KARACHI, March 12, 2009 (AFP) – Fida Hussain, 52, was once a frequent visitor to Pakistan’s scenic northwest, driving north into the mountains every time he flew over from the United States. But not any more. “I won’t go to Swat or any other place in the area as the Taliban rule there now and no one is guaranteed safety,” Hussain said.
Thousands of fighters loyal to firebrand Taliban commander Maulana Fazlullah have waged a blistering campaign to enforce sharia, or traditional religious law in Swat valley, once affectionately known as the Switzerland of Pakistan.
“I last went three years ago — it was heaven on earth, with a beauty beyond imagination. Now all is doomed,” Hussain said on a recent visit to relatives in Pakistan’s financial capital of Karachi.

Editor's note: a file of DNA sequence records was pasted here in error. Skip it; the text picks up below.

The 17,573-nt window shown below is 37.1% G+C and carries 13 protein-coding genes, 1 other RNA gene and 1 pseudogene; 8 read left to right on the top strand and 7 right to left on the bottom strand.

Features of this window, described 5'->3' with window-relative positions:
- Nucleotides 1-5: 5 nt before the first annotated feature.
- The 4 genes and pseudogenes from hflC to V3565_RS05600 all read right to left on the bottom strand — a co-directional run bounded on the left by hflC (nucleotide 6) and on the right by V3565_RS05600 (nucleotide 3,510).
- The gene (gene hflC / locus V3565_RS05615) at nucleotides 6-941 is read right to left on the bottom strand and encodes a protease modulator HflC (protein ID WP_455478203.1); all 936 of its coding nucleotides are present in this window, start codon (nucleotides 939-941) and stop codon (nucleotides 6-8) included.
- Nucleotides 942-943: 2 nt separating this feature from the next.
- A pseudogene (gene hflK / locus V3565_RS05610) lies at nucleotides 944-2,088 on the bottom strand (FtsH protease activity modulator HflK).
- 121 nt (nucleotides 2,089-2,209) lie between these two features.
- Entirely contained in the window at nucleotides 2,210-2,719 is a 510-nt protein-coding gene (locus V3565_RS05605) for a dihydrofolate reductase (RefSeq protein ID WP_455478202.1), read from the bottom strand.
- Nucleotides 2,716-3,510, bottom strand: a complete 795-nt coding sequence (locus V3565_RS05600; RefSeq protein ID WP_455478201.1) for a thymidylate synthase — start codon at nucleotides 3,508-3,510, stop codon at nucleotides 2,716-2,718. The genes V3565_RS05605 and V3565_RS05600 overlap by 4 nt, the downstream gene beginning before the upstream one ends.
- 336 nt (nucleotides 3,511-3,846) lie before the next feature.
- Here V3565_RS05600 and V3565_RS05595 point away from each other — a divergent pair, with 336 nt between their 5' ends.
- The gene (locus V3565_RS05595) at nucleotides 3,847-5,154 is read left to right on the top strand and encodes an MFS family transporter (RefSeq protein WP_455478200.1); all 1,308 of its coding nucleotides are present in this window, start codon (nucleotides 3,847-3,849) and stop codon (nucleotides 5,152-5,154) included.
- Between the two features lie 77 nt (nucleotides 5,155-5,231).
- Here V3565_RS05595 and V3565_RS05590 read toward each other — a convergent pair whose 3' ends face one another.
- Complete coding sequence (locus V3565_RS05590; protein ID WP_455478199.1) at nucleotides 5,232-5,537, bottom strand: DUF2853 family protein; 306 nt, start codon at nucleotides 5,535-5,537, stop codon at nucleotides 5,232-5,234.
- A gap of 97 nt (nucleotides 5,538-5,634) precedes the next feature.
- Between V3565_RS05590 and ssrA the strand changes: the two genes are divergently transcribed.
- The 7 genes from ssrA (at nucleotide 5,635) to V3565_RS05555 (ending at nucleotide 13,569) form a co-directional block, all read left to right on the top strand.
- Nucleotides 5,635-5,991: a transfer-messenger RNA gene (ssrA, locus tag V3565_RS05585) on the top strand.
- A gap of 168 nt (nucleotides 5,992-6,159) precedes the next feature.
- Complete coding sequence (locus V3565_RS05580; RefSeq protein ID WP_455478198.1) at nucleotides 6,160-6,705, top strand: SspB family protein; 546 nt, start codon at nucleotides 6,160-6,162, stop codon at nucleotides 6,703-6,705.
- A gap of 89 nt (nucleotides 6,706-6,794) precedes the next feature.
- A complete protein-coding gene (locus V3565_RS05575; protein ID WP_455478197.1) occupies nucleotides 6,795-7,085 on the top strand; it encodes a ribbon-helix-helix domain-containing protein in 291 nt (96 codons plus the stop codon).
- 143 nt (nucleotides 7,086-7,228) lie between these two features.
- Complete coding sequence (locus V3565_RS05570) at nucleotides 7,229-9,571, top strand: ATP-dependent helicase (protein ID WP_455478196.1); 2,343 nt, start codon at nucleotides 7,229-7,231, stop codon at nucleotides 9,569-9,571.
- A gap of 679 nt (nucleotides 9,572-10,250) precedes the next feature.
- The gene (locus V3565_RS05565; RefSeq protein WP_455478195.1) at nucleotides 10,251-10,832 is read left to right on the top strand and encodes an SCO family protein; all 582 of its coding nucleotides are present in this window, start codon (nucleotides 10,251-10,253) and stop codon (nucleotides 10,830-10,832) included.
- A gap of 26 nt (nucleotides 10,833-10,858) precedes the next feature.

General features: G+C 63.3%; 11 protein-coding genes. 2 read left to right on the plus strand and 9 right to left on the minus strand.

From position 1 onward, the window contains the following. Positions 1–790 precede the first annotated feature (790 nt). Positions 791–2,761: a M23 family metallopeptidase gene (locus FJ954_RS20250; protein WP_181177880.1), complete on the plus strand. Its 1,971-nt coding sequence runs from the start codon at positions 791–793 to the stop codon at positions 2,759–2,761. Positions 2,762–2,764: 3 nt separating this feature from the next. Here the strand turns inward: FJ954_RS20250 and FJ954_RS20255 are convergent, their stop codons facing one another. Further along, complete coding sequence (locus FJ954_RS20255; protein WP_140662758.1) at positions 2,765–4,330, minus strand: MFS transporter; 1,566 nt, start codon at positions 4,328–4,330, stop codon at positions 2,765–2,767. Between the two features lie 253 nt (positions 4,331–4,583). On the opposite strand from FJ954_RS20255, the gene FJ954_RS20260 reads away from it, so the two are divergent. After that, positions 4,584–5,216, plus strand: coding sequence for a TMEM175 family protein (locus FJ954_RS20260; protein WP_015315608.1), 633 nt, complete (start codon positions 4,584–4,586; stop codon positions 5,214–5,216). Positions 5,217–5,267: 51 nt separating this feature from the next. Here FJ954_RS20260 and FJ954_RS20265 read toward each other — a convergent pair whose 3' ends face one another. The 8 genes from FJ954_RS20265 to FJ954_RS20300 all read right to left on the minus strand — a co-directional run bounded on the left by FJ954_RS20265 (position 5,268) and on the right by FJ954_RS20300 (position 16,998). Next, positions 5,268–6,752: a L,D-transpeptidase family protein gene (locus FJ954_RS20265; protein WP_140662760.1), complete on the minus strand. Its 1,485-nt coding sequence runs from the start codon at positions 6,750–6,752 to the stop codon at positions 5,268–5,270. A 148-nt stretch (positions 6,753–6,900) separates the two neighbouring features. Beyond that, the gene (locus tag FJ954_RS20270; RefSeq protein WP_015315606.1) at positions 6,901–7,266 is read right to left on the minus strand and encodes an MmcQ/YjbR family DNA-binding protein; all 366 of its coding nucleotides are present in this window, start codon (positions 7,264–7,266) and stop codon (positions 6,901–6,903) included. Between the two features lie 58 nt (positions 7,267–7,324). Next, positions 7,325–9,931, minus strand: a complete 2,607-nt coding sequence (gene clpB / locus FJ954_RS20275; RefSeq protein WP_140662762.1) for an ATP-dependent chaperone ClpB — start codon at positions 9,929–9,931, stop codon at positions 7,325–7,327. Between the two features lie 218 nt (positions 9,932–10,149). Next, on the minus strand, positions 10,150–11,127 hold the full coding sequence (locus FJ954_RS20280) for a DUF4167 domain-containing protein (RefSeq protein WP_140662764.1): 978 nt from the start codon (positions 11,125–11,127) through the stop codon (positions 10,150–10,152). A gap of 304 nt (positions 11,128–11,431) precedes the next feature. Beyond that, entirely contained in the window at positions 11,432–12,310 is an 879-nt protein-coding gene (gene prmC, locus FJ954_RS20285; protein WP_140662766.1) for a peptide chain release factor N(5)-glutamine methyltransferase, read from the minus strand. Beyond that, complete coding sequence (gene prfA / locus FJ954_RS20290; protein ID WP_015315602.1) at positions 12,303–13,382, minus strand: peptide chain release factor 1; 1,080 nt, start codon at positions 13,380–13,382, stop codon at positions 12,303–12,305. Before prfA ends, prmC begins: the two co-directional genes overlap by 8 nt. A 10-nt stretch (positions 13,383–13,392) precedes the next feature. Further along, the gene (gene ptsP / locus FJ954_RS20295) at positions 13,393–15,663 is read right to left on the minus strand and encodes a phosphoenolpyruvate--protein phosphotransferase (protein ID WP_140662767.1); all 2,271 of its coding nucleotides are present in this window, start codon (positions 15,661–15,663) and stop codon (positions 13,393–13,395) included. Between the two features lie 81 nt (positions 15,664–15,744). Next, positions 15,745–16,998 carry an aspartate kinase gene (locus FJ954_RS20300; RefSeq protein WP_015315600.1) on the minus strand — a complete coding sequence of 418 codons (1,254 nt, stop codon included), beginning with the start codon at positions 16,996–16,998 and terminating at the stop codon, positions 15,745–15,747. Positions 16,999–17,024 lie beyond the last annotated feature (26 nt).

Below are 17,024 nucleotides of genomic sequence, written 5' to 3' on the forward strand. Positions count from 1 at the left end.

He is just one among many thousands who have scratched Pakistani resorts from their holiday wish-lists — and in doing so ensuring that the tourism sector adds to the country’s growing economic woes.
The bloody attack on touring Sri Lankan cricketers in Lahore this month was just the latest high-profile militant attack in an avalanche of violence that has killed more than 1,600 people since July 2007.
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